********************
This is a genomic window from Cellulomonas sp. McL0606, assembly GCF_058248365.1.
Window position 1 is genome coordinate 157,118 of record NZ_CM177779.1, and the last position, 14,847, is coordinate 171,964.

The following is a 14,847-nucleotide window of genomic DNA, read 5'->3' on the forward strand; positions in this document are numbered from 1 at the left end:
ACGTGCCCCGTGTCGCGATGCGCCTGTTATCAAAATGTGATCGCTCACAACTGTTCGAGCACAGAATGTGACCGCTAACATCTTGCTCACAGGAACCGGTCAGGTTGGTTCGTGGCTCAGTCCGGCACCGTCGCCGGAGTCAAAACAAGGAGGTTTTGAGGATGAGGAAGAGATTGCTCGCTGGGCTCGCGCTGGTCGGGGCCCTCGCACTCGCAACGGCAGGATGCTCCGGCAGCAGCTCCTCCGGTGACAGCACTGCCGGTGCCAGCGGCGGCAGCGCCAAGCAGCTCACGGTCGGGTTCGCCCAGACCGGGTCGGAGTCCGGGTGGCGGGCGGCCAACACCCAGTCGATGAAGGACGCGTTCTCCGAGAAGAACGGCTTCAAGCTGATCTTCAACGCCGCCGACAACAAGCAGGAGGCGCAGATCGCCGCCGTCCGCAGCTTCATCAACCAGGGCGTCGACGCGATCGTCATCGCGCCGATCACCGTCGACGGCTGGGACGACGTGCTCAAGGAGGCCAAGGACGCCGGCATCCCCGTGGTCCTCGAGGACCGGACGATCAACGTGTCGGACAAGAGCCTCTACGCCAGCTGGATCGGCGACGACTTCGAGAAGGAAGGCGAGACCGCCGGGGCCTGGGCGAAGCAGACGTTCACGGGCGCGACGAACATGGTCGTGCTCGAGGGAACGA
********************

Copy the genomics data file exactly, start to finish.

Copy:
This is a genomic window from Cellulomonas sp. McL0606, assembly GCF_058248365.1.
Window position 1 is genome coordinate 157,118 of record NZ_CM177779.1, and the last position, 14,847, is coordinate 171,964.

The following is a 14,847-nucleotide window of genomic DNA, read 5'->3' on the forward strand; positions in this document are numbered from 1 at the left end:
ACGTGCCCCGTGTCGCGATGCGCCTGTTATCAAAATGTGATCGCTCACAACTGTTCGAGCACAGAATGTGACCGCTAACATCTTGCTCACAGGAACCGGTCAGGTTGGTTCGTGGCTCAGTCCGGCACCGTCGCCGGAGTCAAAACAAGGAGGTTTTGAGGATGAGGAAGAGATTGCTCGCTGGGCTCGCGCTGGTCGGGGCCCTCGCACTCGCAACGGCAGGATGCTCCGGCAGCAGCTCCTCCGGTGACAGCACTGCCGGTGCCAGCGGCGGCAGCGCCAAGCAGCTCACGGTCGGGTTCGCCCAGACCGGGTCGGAGTCCGGGTGGCGGGCGGCCAACACCCAGTCGATGAAGGACGCGTTCTCCGAGAAGAACGGCTTCAAGCTGATCTTCAACGCCGCCGACAACAAGCAGGAGGCGCAGATCGCCGCCGTCCGCAGCTTCATCAACCAGGGCGTCGACGCGATCGTCATCGCGCCGATCACCGTCGACGGCTGGGACGACGTGCTCAAGGAGGCCAAGGACGCCGGCATCCCCGTGGTCCTCGAGGACCGGACGATCAACGTGTCGGACAAGAGCCTCTACGCCAGCTGGATCGGCGACGACTTCGAGAAGGAAGGCGAGACCGCCGGGGCCTGGGCGAAGCAGACGTTCACGGGCGCGACGAACATGGTCGTGCTCGAGGGAACGA